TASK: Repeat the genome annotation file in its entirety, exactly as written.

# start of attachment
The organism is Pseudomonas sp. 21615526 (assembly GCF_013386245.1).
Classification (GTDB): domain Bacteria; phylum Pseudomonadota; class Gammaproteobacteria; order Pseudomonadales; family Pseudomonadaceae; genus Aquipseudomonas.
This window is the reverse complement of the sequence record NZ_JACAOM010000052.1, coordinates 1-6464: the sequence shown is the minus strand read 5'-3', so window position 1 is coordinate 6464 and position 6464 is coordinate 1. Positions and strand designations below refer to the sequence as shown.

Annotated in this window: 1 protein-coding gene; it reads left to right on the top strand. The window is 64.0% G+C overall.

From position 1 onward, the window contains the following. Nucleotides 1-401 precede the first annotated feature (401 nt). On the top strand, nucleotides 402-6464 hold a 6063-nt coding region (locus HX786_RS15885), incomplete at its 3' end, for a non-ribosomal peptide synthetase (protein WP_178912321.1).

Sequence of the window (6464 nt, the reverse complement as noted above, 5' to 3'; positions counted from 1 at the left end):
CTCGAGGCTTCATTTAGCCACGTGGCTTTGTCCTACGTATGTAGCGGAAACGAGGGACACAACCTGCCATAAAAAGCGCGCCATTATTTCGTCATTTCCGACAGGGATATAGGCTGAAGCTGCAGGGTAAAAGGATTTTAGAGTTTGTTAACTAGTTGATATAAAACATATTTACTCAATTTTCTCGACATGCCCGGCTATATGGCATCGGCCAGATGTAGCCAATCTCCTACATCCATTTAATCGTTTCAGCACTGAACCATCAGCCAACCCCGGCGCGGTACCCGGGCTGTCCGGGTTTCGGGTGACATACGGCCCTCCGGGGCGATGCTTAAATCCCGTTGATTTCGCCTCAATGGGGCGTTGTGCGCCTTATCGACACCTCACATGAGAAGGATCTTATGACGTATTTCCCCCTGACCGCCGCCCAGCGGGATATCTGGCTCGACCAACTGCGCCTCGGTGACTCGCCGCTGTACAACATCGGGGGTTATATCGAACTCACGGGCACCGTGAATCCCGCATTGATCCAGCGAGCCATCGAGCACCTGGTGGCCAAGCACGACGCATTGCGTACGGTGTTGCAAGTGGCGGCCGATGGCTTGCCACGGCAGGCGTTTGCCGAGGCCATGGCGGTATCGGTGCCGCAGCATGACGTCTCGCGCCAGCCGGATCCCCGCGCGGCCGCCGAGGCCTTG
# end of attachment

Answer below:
The organism is Pseudomonas sp. 21615526 (assembly GCF_013386245.1).
Classification (GTDB): domain Bacteria; phylum Pseudomonadota; class Gammaproteobacteria; order Pseudomonadales; family Pseudomonadaceae; genus Aquipseudomonas.
This window is the reverse complement of the sequence record NZ_JACAOM010000052.1, coordinates 1-6464: the sequence shown is the minus strand read 5'-3', so window position 1 is coordinate 6464 and position 6464 is coordinate 1. Positions and strand designations below refer to the sequence as shown.

Annotated in this window: 1 protein-coding gene; it reads left to right on the top strand. The window is 64.0% G+C overall.

From position 1 onward, the window contains the following. Nucleotides 1-401 precede the first annotated feature (401 nt). On the top strand, nucleotides 402-6464 hold a 6063-nt coding region (locus HX786_RS15885), incomplete at its 3' end, for a non-ribosomal peptide synthetase (protein WP_178912321.1).

Sequence of the window (6464 nt, the reverse complement as noted above, 5' to 3'; positions counted from 1 at the left end):
CTCGAGGCTTCATTTAGCCACGTGGCTTTGTCCTACGTATGTAGCGGAAACGAGGGACACAACCTGCCATAAAAAGCGCGCCATTATTTCGTCATTTCCGACAGGGATATAGGCTGAAGCTGCAGGGTAAAAGGATTTTAGAGTTTGTTAACTAGTTGATATAAAACATATTTACTCAATTTTCTCGACATGCCCGGCTATATGGCATCGGCCAGATGTAGCCAATCTCCTACATCCATTTAATCGTTTCAGCACTGAACCATCAGCCAACCCCGGCGCGGTACCCGGGCTGTCCGGGTTTCGGGTGACATACGGCCCTCCGGGGCGATGCTTAAATCCCGTTGATTTCGCCTCAATGGGGCGTTGTGCGCCTTATCGACACCTCACATGAGAAGGATCTTATGACGTATTTCCCCCTGACCGCCGCCCAGCGGGATATCTGGCTCGACCAACTGCGCCTCGGTGACTCGCCGCTGTACAACATCGGGGGTTATATCGAACTCACGGGCACCGTGAATCCCGCATTGATCCAGCGAGCCATCGAGCACCTGGTGGCCAAGCACGACGCATTGCGTACGGTGTTGCAAGTGGCGGCCGATGGCTTGCCACGGCAGGCGTTTGCCGAGGCCATGGCGGTATCGGTGCCGCAGCATGACGTCTCGCGCCAGCCGGATCCCCGCGCGGCCGCCGAGGCCTTG